The volunteer advisory board was created back in 2014. Board members submitted a Complete Streets policy and a set of design guidelines to the Phoenix city council in August 2015. The council approved the policy in July 2017, but never formally voted on the design guidelines. Approval of the policy “gave the appearance of progress and made for good headlines,” the resignation letter contends. But without the guidelines the policy is toothless, say board members, who also charged that a year of discussions with developer representatives did little but slow the process.

Complete Streets is a nationwide transportation initiative promoting transportation policy and design that emphasizes street safety, mobility, and accessibility.

In a study released by the Governors Highway Safety Association in May, Arizona came in #1 for pedestrian fatalities per 100,000 residents in the first half of 2017, ABC15 reported. The state had 1.61 pedestrian fatalities per 100,000 people, more than double the national average of .81. Based on 2016 data, Maricopa County, which includes Phoenix, had the second-highest number of pedestrian fatalities, second only to Los Angeles County.

Perhaps coincidentally, nearby Tempe, Arizona, which is also in Maricopa County, was the site of the fatal crash in which an autonomous car operated by Uber killed a pedestrian.

A mobility plan separate from the Complete Streets initiative, the Transportation 2050 plan, created to increase transit access, add new bike lanes and sidewalks and improve pedestrian safety, was approved by Phoenix voters in 2015. Some of the Transportation 2050 plan has already been enacted, with the city working to expand light rail and launch a Neighborhood Mobility Improvement Study to increase pedestrian and biker safety in 11 priority neighborhoods, selected for their high bike and bus ridership, low car ownership rates and presence of low-income people, reports ABC15.

Phoenix has also pledged to spend $343 million to add more than 1,000 miles of bike lanes and 135 miles of sidewalk over the next 30 years, AZ Central reports, with 176 miles of bike lane to be added before 2022.

“The highest scoring projects that mean the most to every study area hopefully will become reality for these folks,” Mobility Planner Brian Fellows told ABC15. “And hopefully, it will make them safer and happier.”

The Complete Streets policy will have to wait a little longer. The advisory board had pushed the council to vote on the guidelines in April, overruling the recommendations of city staff, the Phoenix New Times reports. Instead, the council agreed to move up the timeline so the council would vote in May instead of late June.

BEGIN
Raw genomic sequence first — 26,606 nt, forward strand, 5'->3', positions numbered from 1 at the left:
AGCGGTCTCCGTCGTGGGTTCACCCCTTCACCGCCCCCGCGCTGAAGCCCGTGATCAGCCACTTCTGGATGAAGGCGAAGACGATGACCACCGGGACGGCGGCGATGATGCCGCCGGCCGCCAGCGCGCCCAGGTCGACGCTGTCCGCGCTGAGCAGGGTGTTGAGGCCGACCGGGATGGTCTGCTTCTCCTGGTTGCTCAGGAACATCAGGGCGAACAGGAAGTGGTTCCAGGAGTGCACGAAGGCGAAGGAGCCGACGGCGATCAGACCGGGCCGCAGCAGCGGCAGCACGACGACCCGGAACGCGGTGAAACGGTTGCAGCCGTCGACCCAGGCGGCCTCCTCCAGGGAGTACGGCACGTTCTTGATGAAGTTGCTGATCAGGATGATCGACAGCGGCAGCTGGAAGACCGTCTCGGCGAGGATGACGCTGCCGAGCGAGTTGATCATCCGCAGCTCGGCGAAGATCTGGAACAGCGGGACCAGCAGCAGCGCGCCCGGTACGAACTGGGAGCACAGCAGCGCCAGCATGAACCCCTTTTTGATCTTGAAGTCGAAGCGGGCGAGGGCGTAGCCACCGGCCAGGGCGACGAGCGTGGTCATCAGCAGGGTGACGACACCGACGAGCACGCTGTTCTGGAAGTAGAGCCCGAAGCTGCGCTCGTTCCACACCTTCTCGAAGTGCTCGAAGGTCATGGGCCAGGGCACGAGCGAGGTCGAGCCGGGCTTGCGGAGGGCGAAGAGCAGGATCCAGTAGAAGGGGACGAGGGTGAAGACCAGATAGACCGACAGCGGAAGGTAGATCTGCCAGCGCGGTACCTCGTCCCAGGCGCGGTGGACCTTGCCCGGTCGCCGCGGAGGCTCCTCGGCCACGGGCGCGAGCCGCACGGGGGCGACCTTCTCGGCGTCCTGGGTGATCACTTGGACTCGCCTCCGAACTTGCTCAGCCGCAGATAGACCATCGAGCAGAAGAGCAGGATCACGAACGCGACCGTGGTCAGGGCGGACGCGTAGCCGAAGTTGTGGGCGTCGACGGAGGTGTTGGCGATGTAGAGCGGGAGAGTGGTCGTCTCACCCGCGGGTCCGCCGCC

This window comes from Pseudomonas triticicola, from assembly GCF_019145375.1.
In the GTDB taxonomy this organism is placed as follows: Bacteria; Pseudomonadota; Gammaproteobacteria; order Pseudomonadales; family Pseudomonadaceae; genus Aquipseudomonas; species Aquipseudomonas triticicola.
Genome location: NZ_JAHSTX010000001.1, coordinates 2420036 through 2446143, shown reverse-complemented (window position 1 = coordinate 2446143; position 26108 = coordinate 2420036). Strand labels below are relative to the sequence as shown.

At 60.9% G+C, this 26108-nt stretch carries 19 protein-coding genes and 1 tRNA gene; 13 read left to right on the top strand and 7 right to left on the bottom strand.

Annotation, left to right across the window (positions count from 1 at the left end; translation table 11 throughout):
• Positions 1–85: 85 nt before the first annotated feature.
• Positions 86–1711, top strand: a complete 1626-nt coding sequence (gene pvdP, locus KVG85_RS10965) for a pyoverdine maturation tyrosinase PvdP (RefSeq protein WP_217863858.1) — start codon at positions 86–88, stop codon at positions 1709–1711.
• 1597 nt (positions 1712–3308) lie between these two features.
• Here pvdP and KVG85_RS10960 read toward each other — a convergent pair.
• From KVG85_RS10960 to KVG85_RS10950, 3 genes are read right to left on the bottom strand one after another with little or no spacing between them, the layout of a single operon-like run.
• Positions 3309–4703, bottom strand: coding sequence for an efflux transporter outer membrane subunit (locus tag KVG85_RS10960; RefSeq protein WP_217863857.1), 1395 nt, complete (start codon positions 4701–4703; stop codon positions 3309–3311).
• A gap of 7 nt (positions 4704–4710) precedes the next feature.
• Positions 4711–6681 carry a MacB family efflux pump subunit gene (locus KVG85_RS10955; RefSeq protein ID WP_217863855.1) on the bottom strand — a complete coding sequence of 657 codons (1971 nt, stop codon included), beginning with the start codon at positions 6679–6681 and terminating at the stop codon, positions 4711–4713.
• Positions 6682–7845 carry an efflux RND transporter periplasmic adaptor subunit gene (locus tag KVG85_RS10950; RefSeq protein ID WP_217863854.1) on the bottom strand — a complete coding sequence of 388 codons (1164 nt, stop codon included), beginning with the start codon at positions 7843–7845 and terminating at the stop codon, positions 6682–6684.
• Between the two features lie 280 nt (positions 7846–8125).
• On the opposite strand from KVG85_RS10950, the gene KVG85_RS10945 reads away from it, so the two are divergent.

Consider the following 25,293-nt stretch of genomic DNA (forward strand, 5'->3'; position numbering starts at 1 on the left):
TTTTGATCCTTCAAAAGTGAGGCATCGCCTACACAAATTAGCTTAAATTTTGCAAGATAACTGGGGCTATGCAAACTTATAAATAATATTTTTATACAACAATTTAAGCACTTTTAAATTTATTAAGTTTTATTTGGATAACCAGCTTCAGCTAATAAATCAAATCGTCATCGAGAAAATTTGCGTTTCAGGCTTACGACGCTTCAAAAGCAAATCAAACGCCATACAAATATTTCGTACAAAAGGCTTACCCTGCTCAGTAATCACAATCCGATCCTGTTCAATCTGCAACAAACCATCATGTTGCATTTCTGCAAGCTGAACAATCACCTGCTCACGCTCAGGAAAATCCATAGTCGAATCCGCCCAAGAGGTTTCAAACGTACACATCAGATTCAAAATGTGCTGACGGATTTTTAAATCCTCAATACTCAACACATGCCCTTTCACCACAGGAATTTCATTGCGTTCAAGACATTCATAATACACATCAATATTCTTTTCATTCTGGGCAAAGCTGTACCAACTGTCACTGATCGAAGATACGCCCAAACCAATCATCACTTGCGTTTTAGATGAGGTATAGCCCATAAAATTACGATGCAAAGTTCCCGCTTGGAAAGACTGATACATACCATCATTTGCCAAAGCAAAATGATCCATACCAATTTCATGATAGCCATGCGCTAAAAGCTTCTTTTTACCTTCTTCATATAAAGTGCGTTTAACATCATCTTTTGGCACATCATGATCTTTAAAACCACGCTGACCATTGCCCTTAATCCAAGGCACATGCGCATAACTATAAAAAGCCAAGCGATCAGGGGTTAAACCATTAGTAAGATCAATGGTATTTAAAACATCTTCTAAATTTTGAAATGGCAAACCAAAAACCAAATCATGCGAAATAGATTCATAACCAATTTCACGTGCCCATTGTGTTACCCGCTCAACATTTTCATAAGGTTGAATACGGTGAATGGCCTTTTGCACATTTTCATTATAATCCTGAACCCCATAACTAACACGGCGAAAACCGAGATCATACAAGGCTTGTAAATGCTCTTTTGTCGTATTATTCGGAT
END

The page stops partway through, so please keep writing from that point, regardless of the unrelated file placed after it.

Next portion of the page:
“We can either wait for more people to die and have a process where pretty much nothing will change, or we can start working on this now,” Leslie Dornfeld, chair of the advisory board before her resignation, told the council in April.

But another delay in May pushed that vote to August “at the earliest,” reports AZ Central. That’s when all but two members of the board resigned.

In a statement provided to AZ Central, Phoenix city spokesman Matthew Heil said that “We have always had the same common goal — to provide safe streets designed to achieve a more sustainable, safe and accessible transportation system for all.”


A Win for Tenants’ Rights in Historic Prop F Vote in San Francisco

San Francisco apartment buildings. (Credit: Steve Dunlap/Flickr)

San Francisco has become the second city in the U.S. to guarantee renters the right to an attorney when facing an eviction lawsuit in housing court.

The San Francisco Chronicle reports that the ballot measure Proposition F won with 56 percent of the vote.

That isn’t entirely surprising, adds the San Francisco Weekly: “Organizers managed to get more than double the number of signatures required to get the measure on the ballot, weeks before the filing deadline. The top three mayoral candidates voiced their support…the odds were certainly in Prop F’s favor.”

Many tenants appear in rent court without a lawyer, which gives landlords a clear advantage. The Right to Counsel Coalition of NYC says that half of tenants who are evicted would not be if they had had an attorney. “That means landlords evict tenants because they have power, not because the law supports them,” the coalition writes.

New York City became the first city to provide legal representation in housing court in 2017, in large part thanks to advocacy by the Right to Counsel coalition. A study commissioned by the NYC Bar Association before the change estimated that universal access to representation in housing court would save the city $320 million, since keeping tenants in their homes lowers the number of people entering homeless shelters and lowers healthcare and other costs. It also would avert the replacement of over 3,000 affordable housing units that would lose their status as a result of eviction proceedings. The law was officially passed in August 2017 but will be phased in over the next five years by zip code.

Tenants’ rights groups hailed the vote in San Francisco, where evictions have been on the rise since the tech boom. About 1,600 tenants were evicted last year, the Chronicle reported, a 26 percent increase since 2010. San Francisco already budgets $2 million per year to help low-income tenants, but it’s not enough, advocates say. The Office of Housing and Community Development now has 12 months to come up with a plan to serve all of San Francisco’s residents.